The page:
CARR: Bob's VC investments must be doing very poorly, because he obviously has a lot of anger. I'm glad to give him the opportunity to vent here. His dramatic misreading of my article ["IT Doesn't Matter," published by the Harvard Business Review. (see related stories)] was quite impressive, and I can thus put him at the head of the pack of thefailed debunkers that he listed at the start of his presentation.
I think the interesting thing, when you think back over everything that Bob has just said, is that he never really addressed the point of whether IT - information technology - can give a company a defensible advantage. Whether, in fact, we're at the stage of the development of the IT infrastructure that most if not virtually all ITinnovations will be rapidly replicated by competitors - which is, after all, my point.
He raised an issue that others have raised, which is, "Oh, well, IT never mattered, then." But I think that's not true, and I think by saying that, you kind of deliberately skew the debate. Because in fact if you look back at the history of IT, you see that information technology - the systems themselves - inthe early stages of the development of IT, actually provided extremely strong competitive advantages.
You had, for instance, American Airlines with its Saber system, which kept the competition at bay for many years. And even when the competition was able to leapfrog American's system, as United did, American had had that advantage for so long, and had leveraged that advantage so strongly, thatUnited's system was unable to dislodge it. And why did it have that advantage? Because it was hard to do. It took American Airlines 10 years to develop that system, and loads of money. At that point in the development of the IT infrastructure, it just took a long time for competitors to come behind and replicate the system. Today, because of all the advances of IT - because for many users in fact thecapabilities are out beyond their needs -- that replication cycle goes much, much faster.
Another example is that when we had closed networks, you could set up a closed network with your suppliers on one end and your customers on the other, and you could lock out your competitors. And we saw companies like American Hospital Supply do that. It was the first of the medical suppliers to go out andput its ordering terminals in hospital buying offices. Essentially, because the buyers didn't want to go out and get terminals from other suppliers, it locked out all the competitors. Similarly Reuters did that with Reuters Monitor - set up a private network to send financial information out to financial traders, and locked out competitors.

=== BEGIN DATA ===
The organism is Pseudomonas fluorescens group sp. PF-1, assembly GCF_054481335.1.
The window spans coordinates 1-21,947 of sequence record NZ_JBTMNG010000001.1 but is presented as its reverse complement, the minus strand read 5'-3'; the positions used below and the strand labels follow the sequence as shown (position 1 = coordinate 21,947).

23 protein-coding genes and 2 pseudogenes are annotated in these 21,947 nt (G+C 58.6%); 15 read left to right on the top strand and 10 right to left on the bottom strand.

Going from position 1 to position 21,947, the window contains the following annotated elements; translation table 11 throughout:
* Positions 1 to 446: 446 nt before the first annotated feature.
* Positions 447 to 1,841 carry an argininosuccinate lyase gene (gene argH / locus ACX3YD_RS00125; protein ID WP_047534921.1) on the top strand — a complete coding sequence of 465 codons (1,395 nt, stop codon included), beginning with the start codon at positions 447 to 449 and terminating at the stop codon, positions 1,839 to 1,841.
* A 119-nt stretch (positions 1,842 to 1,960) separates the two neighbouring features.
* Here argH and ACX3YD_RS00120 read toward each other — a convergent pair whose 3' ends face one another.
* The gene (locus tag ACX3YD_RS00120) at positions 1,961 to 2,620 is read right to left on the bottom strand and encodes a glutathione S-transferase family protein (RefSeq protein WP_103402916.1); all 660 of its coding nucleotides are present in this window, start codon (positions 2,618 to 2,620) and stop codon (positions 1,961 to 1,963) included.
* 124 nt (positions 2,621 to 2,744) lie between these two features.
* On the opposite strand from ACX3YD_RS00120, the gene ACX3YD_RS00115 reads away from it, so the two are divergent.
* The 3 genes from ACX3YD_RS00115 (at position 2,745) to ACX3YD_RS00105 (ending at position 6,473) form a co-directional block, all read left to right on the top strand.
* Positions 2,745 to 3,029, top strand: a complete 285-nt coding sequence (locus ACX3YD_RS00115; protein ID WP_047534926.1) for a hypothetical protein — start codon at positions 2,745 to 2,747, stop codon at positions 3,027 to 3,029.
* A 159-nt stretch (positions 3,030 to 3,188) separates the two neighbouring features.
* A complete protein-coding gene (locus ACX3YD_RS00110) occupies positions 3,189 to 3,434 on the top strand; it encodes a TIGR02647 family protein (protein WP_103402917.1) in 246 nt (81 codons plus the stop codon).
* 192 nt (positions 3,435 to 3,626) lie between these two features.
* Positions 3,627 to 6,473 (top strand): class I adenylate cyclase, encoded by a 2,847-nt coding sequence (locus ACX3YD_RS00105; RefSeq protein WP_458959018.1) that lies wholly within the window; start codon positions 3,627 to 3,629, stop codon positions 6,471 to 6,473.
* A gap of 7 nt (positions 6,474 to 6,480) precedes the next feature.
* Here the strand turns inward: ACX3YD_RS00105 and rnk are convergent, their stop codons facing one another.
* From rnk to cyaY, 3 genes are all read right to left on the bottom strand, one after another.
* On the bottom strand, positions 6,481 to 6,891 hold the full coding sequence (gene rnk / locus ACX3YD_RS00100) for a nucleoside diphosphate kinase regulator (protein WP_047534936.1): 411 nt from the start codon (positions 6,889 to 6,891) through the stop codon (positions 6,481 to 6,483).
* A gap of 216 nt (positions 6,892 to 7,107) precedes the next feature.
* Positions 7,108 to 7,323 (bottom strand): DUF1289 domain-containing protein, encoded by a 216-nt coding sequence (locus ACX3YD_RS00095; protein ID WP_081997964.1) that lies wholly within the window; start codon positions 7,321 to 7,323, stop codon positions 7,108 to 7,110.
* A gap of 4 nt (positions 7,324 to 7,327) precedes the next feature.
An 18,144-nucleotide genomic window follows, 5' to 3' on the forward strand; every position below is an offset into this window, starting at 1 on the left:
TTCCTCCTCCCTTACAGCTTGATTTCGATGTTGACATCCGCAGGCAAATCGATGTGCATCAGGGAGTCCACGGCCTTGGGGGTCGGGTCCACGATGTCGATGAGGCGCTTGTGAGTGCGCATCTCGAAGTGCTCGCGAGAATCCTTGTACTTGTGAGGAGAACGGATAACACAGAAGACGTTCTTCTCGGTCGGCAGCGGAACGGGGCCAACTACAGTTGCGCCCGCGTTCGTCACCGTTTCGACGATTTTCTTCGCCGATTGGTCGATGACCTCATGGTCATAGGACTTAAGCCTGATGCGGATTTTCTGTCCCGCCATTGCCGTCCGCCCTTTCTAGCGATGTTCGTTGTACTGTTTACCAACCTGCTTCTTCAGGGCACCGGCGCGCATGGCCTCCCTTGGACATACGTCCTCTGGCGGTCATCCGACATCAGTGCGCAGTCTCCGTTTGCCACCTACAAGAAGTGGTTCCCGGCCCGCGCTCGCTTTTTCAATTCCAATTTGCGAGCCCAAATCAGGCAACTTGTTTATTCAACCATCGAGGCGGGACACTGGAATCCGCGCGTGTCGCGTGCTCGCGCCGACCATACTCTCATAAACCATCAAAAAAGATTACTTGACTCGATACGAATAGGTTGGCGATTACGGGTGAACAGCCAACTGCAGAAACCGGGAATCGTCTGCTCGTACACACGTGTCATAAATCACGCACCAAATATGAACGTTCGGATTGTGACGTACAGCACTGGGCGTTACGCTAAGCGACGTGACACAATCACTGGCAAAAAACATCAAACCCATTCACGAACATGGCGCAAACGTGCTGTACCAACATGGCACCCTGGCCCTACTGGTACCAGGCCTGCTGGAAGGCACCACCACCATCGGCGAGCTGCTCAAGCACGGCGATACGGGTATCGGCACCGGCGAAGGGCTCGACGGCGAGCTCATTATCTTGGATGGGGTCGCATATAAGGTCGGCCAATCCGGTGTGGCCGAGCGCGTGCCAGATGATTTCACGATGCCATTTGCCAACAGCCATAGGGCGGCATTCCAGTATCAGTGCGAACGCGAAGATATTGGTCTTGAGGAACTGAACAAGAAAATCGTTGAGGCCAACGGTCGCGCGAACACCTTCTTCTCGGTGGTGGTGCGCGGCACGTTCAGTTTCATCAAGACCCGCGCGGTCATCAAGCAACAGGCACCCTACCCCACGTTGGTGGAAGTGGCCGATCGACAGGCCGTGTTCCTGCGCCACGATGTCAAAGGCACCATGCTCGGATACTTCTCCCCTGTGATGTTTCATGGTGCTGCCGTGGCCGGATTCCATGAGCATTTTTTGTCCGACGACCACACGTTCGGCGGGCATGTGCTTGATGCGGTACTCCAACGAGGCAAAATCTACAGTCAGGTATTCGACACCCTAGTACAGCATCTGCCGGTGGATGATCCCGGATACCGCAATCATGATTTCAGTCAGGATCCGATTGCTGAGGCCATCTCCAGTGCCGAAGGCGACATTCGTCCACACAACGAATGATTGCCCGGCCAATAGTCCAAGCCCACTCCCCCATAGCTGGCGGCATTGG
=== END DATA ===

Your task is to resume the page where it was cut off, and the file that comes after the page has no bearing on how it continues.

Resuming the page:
But what's happened there as well? When we moved to opennetworks and the Internet in particular, not only did closed networks no longer have advantages, but they turned into disadvantages. And so through this process - and Bob may contend that history doesn't matter, and that's fine, but I actually think it does - through this process which we've seen over and over again in business, we see the advantage potential of the technology become neutralizedas it spreads, as it advances, as it becomes standardized, as it becomes homogenized - and this is the point where Bob and many of those who have tried to rebut the article gloss over. They default back to, "Oh, Ethernet, we're going beyond 1 gigabit." Fine. But that's available to everyone - that's the point. So yes, I'm not arguing that IT is unimportant, I'm not arguing that innovation is over;in fact I think we'll see continued very strong innovation. But the point is it's innovation in the infrastructure. It's shared by all companies; it provides competitive advantage to none. If you go with Bob's advice, I think what you'll end up doing is simply wasting a lot of your company's money.
METCALFE: In that context then, what would be a list of the things that are a source of...